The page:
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The Tucsonics perform at Hotel Congress.

Although 2020 saw no formal festival, the minds behind the Tucson Folk Festival continued to support local music throughout the year with a series of intimate, livestreamed performances. 

But this weekend, Tucson Folk Festival is returning with in-person performances at multiple venues, as well as virtual shows. The 36th Annual Tucson Folk Festival takes place Saturday, April 10, and Sunday, April 11, with in-person events at the Mercado San Agustin Annex and Park Place Mall, and online broadcasts from Centennial Hall at the University of Arizona.

“We realized we needed to find new sites, new ways we could spread out our audience, and ultimately add a broadcast component so that the festival could be enjoyed by all, even if they weren’t able to come in person,” said Matt Rolland, president of the Tucson Kitchen Musicians Association, which produces the annual festival. “Our goal with redesigning the festival was to create a live performance opportunity for as many performers as we could and afford, and also make sure all the performances were happening in a place where safety recommendations could be followed.” 

The event generally includes more than 150 musical acts across six stages, but this year, music fans can look forward to about 75 performances, ranging from local mainstays to nationally touring acts. The Tucson Folk Festival receives hundreds of applications each year, but in addition to this, the panelists honored all selected applications from last year as well. Rolland says that many of the musicians, understandably, were not able to perform this year as they were when they applied, which opened the door for other musicians. 

The festival’s national headliners are Grammy-winning fiddler, guitarist and singer Laurie Lewis, joined by guitarist Nina Gerber. The national headliners will perform their set livestreamed from Berkeley, California. 

The regional headliner, performing live from Park Place, is the western swing quartet The Tucsonics. This local group covers the likes of Bob Wills and Gene Autry on steel guitar, violin, drums and more.

Finally, the family show headliner performing from the Centennial Hall Stage, is singer/songwriter and “dad with an open mind and a sense of humor” Ron Pandy.

Plenty of Tucson favorites are also sharing their tunes, including P.D. Ronstadt, Ryanhood, Sophia Rankin, Ryan David Orr, Eric Schaffer & The Other Troublemakers, and Leila Lopez, who has won Best Folk Musician in the Tucson Weekly’s Best of Tucson poll multiple times. 

“Our goal is to be the best showcase and presentation of acoustic music in the Southwest,” Rolland said. “It is a festival where you can come and discover your new favorite group. Every year I go and see someone play who I’ve never heard of before, and just fall in love with their songs and the way they play on stage.”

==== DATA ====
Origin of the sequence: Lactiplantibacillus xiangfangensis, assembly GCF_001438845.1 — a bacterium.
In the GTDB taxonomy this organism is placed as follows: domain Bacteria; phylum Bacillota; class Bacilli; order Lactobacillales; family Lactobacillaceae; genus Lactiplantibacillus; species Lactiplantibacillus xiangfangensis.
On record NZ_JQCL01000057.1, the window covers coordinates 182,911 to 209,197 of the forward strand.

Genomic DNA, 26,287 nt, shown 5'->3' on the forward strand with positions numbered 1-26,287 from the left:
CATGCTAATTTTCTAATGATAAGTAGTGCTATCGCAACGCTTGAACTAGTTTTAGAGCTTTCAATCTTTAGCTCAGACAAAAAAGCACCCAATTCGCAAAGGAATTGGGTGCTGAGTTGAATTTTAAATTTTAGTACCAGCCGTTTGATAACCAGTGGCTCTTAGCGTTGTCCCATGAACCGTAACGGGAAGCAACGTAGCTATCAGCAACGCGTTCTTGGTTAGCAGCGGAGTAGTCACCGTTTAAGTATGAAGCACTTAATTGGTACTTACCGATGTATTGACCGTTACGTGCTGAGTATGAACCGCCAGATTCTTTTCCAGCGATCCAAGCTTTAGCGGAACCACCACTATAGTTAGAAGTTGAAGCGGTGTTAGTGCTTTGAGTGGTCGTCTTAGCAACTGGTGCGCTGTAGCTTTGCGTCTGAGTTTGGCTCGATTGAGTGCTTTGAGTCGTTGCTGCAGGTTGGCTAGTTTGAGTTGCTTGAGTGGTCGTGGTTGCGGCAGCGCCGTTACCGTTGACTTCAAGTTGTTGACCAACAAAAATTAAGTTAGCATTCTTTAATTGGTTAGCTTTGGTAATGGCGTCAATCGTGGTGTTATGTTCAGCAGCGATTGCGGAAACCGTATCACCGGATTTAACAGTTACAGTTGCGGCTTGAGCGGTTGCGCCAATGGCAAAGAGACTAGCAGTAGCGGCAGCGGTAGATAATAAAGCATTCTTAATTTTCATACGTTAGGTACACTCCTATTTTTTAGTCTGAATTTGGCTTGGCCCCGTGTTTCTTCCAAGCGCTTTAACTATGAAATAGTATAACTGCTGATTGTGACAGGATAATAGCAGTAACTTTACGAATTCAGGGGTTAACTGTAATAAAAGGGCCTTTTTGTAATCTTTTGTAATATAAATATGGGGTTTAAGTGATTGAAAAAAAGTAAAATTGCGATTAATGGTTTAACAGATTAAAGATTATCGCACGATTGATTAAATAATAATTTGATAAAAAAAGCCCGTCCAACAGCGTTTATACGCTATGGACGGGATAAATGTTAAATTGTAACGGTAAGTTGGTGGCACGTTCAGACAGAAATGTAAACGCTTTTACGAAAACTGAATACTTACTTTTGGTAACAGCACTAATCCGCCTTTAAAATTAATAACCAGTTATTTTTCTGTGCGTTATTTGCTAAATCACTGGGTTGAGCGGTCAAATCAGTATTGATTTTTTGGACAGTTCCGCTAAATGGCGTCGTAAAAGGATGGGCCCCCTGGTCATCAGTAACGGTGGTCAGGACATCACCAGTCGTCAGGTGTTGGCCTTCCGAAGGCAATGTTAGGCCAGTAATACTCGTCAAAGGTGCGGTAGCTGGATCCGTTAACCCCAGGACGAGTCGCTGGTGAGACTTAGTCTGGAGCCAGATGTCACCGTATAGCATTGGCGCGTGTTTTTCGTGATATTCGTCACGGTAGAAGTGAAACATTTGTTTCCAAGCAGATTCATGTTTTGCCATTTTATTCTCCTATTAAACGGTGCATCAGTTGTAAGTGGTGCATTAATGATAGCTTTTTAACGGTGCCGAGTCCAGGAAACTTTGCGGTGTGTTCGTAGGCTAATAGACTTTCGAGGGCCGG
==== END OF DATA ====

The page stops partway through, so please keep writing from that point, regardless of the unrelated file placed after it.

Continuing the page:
After the last year’s cancellation, the festival board reconvened in June, and gradually formulated the 2021 event. The board realized the festival would need to be hosted on private property, as the City of Tucson was not granting event permits. Some of the private locations also served as inspiration for how to conduct the festival.

“It’s been a year where everyone’s coming up with creative ways to perform and keep the arts going,” Rolland said. “We never would have considered having the festival in a parking lot until we saw others trying those drive-in concerts. And then we saw musicians livestream so much, and asked what it would look like if we had a broadcast-only stage.” 

Performances at the MSA Annex can be viewed in-person by up to 94 attendees in spaced out seating pods. Because of limited capacity, reservations are required and can be made online and in-person at any Bookmans store. Park Place Mall will utilize a drive-in set-up, available for up to 300 cars with no reservation required. 

The UA’s Centennial Hall showcase will not have an in-person audience and is viewable online by live broadcast. This broadcast will include dozens of pre-recorded shows from out-of-state artists, or those who were not able to attend due to health reasons, as well as live performances. In addition, they will also broadcast the Stefan George Memorial Songwriting Competition previously performed at Monterey Court, and a live broadcast of the Young Artist Showcase and Family Show. The Centennial Hall show is presented by UA’s Arizona Arts and Arizona Arts Live!

“The festival this year would not be possible without the Arizona Arts and Arizona Arts Live team coming on as title sponsors,” Rolland said. “It’s been such a huge gift in terms of technical support, but also marketing support.”

Due to the isolation and lack of in-person performances over the past year, Rolland anticipates the musicians will have plenty of inspiration and new tracks heading into this year’s Folk Fest. 

“I know we’ll hear some new songs about dealing with COVID, both with humor and with realism,” Rolland said. “I think that’s one of the things that’s best about the folk music genre, is people always find a serious and a humorous way to look at life and cope. I’m fully expecting people to find joy in reconnecting, and singing along, even though we’ll be spaced apart. It’s meant to be participatory.” 

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